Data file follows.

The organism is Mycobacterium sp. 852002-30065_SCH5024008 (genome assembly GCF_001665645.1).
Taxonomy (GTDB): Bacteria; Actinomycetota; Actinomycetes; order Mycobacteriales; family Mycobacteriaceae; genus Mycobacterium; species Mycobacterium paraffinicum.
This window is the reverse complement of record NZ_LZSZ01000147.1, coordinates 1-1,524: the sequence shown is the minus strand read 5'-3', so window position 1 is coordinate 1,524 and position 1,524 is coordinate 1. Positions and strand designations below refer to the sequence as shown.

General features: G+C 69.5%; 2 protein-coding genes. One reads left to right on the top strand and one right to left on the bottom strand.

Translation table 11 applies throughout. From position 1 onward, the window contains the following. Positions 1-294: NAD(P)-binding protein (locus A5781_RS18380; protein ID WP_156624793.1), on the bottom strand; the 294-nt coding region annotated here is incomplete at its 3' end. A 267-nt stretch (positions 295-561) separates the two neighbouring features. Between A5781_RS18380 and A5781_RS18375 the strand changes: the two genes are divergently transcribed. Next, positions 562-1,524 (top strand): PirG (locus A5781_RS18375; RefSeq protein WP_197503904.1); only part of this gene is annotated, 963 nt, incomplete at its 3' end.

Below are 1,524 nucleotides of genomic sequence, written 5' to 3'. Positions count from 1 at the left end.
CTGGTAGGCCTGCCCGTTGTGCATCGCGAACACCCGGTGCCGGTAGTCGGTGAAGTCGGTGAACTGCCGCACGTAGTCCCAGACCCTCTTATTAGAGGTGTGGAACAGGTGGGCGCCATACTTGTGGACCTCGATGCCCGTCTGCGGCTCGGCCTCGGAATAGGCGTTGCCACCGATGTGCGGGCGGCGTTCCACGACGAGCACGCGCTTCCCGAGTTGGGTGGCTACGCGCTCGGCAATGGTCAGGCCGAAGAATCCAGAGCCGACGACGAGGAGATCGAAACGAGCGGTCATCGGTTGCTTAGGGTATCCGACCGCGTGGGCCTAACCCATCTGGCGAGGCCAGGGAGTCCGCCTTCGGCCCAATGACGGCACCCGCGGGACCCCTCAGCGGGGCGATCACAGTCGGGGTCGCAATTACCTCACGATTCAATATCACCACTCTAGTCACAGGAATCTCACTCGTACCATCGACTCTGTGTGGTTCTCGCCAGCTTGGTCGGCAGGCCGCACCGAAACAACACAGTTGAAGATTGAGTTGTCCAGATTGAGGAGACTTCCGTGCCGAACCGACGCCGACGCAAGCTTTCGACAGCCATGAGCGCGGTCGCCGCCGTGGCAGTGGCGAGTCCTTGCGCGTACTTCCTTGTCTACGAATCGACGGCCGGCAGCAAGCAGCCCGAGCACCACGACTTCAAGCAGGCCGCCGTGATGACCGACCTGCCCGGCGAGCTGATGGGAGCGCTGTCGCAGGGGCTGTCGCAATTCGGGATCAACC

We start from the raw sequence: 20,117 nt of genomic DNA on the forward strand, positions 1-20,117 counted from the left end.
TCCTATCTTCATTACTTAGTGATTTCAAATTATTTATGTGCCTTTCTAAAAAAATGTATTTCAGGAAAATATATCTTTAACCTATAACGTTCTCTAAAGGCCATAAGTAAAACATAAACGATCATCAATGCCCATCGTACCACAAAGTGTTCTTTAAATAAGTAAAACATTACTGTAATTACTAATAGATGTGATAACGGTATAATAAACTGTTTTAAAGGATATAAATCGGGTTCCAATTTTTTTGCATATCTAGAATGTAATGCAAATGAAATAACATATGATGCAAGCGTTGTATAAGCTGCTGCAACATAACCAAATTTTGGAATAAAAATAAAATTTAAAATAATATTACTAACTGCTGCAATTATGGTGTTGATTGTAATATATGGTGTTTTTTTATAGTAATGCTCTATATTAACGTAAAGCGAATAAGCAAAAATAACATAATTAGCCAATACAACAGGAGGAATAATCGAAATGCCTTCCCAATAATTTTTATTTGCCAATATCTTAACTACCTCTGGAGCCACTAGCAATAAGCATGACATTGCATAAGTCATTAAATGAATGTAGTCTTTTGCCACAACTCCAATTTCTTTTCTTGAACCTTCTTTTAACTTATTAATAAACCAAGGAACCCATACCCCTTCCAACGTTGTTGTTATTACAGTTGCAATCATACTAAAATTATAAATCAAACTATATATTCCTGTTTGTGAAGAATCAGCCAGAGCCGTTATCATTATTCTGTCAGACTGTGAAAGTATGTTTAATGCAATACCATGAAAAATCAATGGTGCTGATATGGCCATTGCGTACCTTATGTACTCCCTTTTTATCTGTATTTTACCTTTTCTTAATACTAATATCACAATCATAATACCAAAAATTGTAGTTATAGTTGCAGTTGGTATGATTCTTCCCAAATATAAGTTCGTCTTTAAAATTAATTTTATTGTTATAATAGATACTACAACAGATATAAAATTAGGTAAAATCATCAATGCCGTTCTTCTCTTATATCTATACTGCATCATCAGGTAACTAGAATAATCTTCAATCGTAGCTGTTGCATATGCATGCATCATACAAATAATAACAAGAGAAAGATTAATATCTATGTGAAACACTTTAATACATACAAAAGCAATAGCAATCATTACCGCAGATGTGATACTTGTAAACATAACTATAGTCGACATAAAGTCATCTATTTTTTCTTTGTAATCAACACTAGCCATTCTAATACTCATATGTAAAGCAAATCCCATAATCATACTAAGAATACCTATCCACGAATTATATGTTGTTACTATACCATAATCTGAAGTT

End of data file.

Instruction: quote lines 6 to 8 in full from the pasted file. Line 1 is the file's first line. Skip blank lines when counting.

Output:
Below are 1,524 nucleotides of genomic sequence, written 5' to 3'. Positions count from 1 at the left end.
CTGGTAGGCCTGCCCGTTGTGCATCGCGAACACCCGGTGCCGGTAGTCGGTGAAGTCGGTGAACTGCCGCACGTAGTCCCAGACCCTCTTATTAGAGGTGTGGAACAGGTGGGCGCCATACTTGTGGACCTCGATGCCCGTCTGCGGCTCGGCCTCGGAATAGGCGTTGCCACCGATGTGCGGGCGGCGTTCCACGACGAGCACGCGCTTCCCGAGTTGGGTGGCTACGCGCTCGGCAATGGTCAGGCCGAAGAATCCAGAGCCGACGACGAGGAGATCGAAACGAGCGGTCATCGGTTGCTTAGGGTATCCGACCGCGTGGGCCTAACCCATCTGGCGAGGCCAGGGAGTCCGCCTTCGGCCCAATGACGGCACCCGCGGGACCCCTCAGCGGGGCGATCACAGTCGGGGTCGCAATTACCTCACGATTCAATATCACCACTCTAGTCACAGGAATCTCACTCGTACCATCGACTCTGTGTGGTTCTCGCCAGCTTGGTCGGCAGGCCGCACCGAAACAACACAGTTGAAGATTGAGTTGTCCAGATTGAGGAGACTTCCGTGCCGAACCGACGCCGACGCAAGCTTTCGACAGCCATGAGCGCGGTCGCCGCCGTGGCAGTGGCGAGTCCTTGCGCGTACTTCCTTGTCTACGAATCGACGGCCGGCAGCAAGCAGCCCGAGCACCACGACTTCAAGCAGGCCGCCGTGATGACCGACCTGCCCGGCGAGCTGATGGGAGCGCTGTCGCAGGGGCTGTCGCAATTCGGGATCAACC

We start from the raw sequence: 20,117 nt of genomic DNA on the forward strand, positions 1-20,117 counted from the left end.